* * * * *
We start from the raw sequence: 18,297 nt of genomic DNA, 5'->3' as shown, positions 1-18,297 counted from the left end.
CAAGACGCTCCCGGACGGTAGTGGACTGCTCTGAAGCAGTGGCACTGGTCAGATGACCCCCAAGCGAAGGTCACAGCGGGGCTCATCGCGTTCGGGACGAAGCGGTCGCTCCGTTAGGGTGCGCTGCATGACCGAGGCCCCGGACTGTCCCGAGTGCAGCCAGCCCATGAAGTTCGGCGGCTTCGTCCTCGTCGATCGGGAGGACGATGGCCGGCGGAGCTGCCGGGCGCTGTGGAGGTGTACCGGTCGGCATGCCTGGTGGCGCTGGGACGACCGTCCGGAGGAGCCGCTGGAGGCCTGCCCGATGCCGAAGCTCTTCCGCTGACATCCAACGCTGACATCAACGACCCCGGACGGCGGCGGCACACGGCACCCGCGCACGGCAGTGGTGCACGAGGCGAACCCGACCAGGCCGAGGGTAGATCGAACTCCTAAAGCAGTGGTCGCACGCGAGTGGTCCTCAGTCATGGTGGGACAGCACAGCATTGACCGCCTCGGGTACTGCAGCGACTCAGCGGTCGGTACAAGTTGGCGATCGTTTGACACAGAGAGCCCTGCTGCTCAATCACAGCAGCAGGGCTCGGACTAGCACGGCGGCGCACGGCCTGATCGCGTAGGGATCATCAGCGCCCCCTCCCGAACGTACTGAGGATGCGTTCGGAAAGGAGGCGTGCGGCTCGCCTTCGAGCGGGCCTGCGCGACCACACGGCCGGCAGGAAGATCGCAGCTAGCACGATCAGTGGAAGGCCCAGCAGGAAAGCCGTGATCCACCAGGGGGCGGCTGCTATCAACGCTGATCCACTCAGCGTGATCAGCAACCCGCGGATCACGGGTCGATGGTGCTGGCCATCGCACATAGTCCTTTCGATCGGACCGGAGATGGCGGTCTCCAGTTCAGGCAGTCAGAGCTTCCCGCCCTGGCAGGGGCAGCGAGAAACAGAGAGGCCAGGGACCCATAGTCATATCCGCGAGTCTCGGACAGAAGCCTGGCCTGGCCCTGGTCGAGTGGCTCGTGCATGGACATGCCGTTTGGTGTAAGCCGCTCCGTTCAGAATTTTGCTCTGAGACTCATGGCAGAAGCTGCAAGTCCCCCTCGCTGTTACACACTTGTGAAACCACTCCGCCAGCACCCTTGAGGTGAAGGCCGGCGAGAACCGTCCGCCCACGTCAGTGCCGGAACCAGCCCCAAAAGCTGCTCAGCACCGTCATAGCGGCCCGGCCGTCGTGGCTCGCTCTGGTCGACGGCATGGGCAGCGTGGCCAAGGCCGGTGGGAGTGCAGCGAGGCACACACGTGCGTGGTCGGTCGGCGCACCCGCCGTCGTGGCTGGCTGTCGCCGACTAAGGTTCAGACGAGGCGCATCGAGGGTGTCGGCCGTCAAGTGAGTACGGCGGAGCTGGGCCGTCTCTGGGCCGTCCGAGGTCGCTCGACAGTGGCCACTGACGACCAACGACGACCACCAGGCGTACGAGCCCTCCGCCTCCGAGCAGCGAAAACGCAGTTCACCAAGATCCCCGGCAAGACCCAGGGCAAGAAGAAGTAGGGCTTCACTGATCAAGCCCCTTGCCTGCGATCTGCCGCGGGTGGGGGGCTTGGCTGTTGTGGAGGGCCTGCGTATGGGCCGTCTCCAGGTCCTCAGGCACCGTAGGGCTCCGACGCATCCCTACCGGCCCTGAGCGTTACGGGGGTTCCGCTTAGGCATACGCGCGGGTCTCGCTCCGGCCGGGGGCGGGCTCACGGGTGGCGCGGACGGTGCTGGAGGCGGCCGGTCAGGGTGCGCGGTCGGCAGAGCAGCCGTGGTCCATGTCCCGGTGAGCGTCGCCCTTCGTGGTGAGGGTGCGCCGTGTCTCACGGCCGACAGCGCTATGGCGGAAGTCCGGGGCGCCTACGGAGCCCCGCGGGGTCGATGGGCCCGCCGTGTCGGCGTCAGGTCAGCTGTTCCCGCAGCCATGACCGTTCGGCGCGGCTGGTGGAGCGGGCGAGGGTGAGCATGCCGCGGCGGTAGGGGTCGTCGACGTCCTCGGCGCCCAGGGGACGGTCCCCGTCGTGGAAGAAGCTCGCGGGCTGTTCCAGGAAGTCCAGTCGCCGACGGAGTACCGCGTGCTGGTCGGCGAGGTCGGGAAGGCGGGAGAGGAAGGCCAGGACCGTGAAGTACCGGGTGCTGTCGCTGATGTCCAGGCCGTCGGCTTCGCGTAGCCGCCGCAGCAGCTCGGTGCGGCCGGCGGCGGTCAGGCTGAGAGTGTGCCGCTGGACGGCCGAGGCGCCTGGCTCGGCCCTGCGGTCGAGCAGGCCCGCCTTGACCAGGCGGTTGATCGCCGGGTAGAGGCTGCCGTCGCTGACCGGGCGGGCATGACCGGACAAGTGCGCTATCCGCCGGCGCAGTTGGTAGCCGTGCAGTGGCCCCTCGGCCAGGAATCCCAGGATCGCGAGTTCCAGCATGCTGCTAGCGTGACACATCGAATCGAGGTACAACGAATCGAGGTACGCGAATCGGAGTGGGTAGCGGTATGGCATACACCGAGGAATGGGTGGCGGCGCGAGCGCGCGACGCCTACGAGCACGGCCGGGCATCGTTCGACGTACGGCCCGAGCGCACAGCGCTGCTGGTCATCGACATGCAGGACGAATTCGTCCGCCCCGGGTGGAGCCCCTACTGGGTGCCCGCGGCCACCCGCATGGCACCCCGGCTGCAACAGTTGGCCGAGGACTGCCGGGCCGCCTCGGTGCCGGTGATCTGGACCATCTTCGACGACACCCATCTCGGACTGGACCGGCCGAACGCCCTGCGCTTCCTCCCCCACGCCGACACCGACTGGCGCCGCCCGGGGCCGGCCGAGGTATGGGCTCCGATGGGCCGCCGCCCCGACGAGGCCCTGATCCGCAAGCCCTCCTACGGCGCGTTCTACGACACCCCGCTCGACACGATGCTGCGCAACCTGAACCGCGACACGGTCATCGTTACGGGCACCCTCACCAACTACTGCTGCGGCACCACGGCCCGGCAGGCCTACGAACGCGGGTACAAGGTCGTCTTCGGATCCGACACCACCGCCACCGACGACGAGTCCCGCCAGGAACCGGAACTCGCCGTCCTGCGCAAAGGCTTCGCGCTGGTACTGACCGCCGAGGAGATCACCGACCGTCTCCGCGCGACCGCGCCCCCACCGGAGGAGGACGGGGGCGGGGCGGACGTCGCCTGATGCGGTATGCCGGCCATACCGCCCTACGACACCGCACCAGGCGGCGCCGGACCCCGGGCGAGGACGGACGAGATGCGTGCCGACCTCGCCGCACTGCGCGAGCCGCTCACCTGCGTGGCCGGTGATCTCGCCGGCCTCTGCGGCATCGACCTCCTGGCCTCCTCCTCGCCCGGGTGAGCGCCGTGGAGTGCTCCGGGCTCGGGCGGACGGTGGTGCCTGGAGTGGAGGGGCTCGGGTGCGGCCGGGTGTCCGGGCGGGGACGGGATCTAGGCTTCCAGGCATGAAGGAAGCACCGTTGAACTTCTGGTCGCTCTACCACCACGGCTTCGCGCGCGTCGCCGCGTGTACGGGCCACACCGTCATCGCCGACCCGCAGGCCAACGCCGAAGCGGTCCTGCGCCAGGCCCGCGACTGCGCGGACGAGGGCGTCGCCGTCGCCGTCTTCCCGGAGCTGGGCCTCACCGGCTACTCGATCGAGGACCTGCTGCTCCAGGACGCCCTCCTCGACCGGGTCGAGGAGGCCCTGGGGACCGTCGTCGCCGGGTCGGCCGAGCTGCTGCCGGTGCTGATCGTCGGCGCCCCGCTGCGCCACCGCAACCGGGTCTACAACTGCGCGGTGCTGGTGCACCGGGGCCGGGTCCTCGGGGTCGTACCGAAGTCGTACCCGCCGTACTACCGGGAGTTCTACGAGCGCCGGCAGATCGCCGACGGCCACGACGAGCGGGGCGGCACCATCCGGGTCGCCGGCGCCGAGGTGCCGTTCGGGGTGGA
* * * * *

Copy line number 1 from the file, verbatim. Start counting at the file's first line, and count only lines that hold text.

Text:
We start from the raw sequence: 18,297 nt of genomic DNA, 5'->3' as shown, positions 1-18,297 counted from the left end.